Written by YU Nai-Hui.
Image credit: 黃昏 by indigo Dong/Flickr, license CC BY-NC-ND 2.0
My PhD studies involved anthropological fieldwork in Japan focused on the social issues of Wansei 湾生, a Japanese term referring to Japanese born in Taiwan before 1945. The term Wansei became an overnight sensation in Taiwan following the release of the documentary film Wansei: Back Home (2015). A wave of colonial nostalgia swept Taiwanese society and encouraged more cross-generational Taiwanese and Japanese participation Wansei activities.
According to the Thirty-Year Progress of Repatriation and Assistance report, the number of Japanese repatriates and returnees from Taiwan in 1946 was 479,544. These were military, bureaucratic, technical and ordinary citizens. Today, over 74 years after World War II, there are still a few sporadic Wansei gatherings held in Japan, particularly concentrated in Tokyo. I am honored to have participated in events such as the Taichū-kai 台中会, Keelung-kai 基隆会 and Kensei-kai 建成会. My informant, Mr. Takei, introduced me to a few Wansei who were over 80 years old and had spent their childhood in Taiwan during 1920s and 1930s.
Wansei Welcome Home Party
Two special Wansei activities were recently held in Taipei. The first was the Storytelling Event hosted by the Kensei-kai, at which elderly Wansei who studied at Taipei Kensei Elementary School flew to Taipei and shared their experiences and memories of Taiwan with younger Taiwanese at their alma mater.
The other event was the Daan Wansei Welcome Home Party hosted by the Taipei Shōwachō-kai and the Taipei Daan District Office. Elderly Wansei who lived in Shōwa District (today’s Daan District) revisited the place where their houses were located and shared their experiences and memories with locals at the Daan Forest Park.
In 2018 I searched for literature about my hometown, Taichung, under Japanese rule to examine Wansei nostalgia. I did not find much, but I fortunately discovered that Satō Haruo was one of few Japanese writers who had been to central-southern Taiwan in 1920.
After travelling for three months, Haruo finally arrived at the Hotel in Taichung City. According to ‘The Colonial Journey’ (1936), the next day a young Taiwanese public servant called ‘A’ came to visit Haruo. As a secretary, A escorted Haruo to visit the Calligrapher Zheng Yi-Lin who lived in Lukang, a Painter in Fengyuan and the Wufeng Lin Family.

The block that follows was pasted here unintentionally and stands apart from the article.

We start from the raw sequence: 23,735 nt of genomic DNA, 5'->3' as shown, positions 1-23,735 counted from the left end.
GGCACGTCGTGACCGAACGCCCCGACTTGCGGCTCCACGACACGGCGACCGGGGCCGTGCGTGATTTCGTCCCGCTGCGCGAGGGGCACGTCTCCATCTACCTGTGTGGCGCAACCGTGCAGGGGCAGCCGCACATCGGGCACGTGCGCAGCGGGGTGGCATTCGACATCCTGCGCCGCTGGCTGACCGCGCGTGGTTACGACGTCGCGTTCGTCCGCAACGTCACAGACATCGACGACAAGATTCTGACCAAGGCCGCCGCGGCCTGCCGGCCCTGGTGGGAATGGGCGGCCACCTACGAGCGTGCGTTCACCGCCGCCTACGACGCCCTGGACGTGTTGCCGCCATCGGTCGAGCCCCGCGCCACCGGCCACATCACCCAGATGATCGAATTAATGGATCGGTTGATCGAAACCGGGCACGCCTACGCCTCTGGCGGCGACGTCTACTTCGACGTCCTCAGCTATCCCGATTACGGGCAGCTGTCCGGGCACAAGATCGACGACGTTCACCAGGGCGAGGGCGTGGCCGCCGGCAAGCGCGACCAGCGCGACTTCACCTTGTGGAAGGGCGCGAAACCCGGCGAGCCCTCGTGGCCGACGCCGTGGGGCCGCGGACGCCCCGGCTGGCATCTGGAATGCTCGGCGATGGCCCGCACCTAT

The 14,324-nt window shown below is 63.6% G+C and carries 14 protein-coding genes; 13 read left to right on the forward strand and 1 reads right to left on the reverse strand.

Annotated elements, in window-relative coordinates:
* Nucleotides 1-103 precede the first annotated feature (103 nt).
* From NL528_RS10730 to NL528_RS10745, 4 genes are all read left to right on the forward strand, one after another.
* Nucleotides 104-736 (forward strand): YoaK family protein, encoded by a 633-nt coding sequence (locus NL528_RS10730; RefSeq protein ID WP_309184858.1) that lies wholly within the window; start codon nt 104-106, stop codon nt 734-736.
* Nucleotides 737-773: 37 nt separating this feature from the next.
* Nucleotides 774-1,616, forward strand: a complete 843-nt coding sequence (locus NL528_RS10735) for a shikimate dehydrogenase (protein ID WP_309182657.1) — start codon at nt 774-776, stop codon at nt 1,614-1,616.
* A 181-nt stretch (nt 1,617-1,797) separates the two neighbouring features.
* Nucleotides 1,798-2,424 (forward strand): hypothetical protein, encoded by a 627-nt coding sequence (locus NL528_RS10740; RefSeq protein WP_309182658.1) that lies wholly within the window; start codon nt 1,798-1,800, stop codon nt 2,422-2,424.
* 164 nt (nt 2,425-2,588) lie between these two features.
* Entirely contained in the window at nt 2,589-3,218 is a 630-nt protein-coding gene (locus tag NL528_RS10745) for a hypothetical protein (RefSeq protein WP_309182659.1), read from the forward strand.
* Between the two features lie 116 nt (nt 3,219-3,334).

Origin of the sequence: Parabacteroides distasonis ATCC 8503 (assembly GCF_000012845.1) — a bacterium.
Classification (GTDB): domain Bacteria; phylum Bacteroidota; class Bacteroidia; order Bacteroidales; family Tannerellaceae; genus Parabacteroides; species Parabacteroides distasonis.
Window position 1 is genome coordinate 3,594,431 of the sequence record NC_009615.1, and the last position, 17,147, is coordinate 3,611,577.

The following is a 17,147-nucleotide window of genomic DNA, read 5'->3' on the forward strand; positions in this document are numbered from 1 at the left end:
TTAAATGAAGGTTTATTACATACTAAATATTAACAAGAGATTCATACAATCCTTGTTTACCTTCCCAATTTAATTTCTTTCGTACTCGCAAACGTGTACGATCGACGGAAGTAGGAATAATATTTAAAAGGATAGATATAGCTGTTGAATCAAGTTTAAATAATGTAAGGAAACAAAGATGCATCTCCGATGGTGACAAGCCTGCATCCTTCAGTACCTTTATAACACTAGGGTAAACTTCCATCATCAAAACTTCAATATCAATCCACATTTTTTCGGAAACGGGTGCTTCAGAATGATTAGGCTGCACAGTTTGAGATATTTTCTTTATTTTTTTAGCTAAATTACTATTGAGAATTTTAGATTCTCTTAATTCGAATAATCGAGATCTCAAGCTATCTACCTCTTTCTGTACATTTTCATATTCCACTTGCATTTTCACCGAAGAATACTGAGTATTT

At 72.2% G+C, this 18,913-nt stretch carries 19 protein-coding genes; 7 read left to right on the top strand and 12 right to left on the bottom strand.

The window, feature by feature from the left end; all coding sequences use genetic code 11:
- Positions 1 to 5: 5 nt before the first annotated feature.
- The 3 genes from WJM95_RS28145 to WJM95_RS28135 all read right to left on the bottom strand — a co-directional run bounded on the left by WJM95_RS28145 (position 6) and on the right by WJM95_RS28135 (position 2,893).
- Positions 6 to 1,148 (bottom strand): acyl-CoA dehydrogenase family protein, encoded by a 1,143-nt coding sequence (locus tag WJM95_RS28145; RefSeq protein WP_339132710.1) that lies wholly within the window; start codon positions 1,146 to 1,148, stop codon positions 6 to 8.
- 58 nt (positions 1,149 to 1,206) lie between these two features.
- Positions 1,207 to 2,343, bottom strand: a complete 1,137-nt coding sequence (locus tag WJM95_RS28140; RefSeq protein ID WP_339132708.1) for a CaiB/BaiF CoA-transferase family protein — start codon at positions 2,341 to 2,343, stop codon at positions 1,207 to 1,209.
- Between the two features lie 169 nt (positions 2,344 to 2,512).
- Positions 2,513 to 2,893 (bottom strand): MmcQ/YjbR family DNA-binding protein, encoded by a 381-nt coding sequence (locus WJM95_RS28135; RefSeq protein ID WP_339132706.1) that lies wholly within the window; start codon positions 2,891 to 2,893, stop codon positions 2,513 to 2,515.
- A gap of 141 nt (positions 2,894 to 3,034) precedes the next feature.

While on the train, A spouted eloquent speeches about the town Huludun – later renamed to Fengyuan.
‘“Huludun”, an interesting name, should be translated into The Calabash Hill. It will be renamed Fengyuan by Japanese public servants, an asinine idea.’
‘Why are they trying to rename Huludun? It is not a place name of bad word and also not difficult to understand in Japanese. Naichijin (refers to Japanese inlanders, including Japanese residents in Taiwan) feel like they reside in their own country by renaming everything they see. However, this is not the demeanour of a great nation.’
– The Collected Works of Satō Haruo, Vol.27, p.78. Parentheses mine.
While most Wansei do not know Satō Haruo’s name, when I asked members of Taichū-kai who had lived in Fengyuan, ‘Do you remember that Fengyuan was previously named Huludun?’ They excitedly answered, ‘Of course! That is very nostalgic for me! You know what? Huludun-brand Rice was a tribute to Japan’s Emperor!’
It is difficult for us to capture the farmland landscape Wansei describe because Fengyuan is dominated by reinforced concrete buildings. Yet Haruo’s description of Fengyuan corresponds to Wansei memory, proving that Wansei had truly lived in Taiwan one hundred years ago.
‘The area (Fengyuan) must be the richest fertile land in Taiwan.’
‘I am like a farmer getting new agricultural land in the village, walking on the narrowest ridge between rice fields and wandering for more than an hour.’
‘When I tried to write down the experience, the map recalled to me that I have been lost in this field before.’
– The Collected Works of Satō Haruo, Vol.27, p.78, 79, 80. Parentheses mine.
Undeniably, we face some challenges in the field of Wansei study. Japanese who experienced Taiwan before 1945 are aging and it becomes difficult to record the memories of those still living due to dementia.
Moreover, the nostalgic feelings among Taiwanese and Japanese are influenced by current political conditions. For instance, Japanese media had decreasingly used the word ‘Taiwan’ after breaking off diplomatic relations with Taipei in 1972. Although Japan-Taiwan relations maintained non-governmental and local level exchanges, it was hard to escape the impression that Japanese men travelled to Taiwan seeking sex tourism, such as the description in Hung Chun-ming’s 1974 Sayonara, Goodbye. It was not until the 1990s that the process of democratisation in Taiwan brought a glimmer of hope to Wansei, allowing them state without shame that they were born in Taiwan.
Just like the name of documentary film Wansei: Back Home (2015), some media use the term ‘back home’ to emphasise that Taiwan is the only place where Wansei belonging. While this is not entirely true, it highlights some problems in lacking a theoretical framework to discuss this matter. Wansei tell me that they left Taiwan, the place where they were born and raised, when they were just kids and returned to their parent’s ‘home,’ in Japan, where they had previously never been.
‘For the boys and girls who crossed the ocean wide, they felt bewildered. Just like a stranger. No place to call home. No matter where I am.’
In reality, the Taiwan these Wansei miss does not exist anymore. Time deepens their feelings of nostalgia and even now they still call themselves ‘wandering strangers,’ with no place to belong and no place to call ‘home’.
YU Nai-Hui is a PhD Student at the Department of Interdisciplinary Cultural Studies, Graduate School of Arts and Sciences, University of Tokyo, Japan.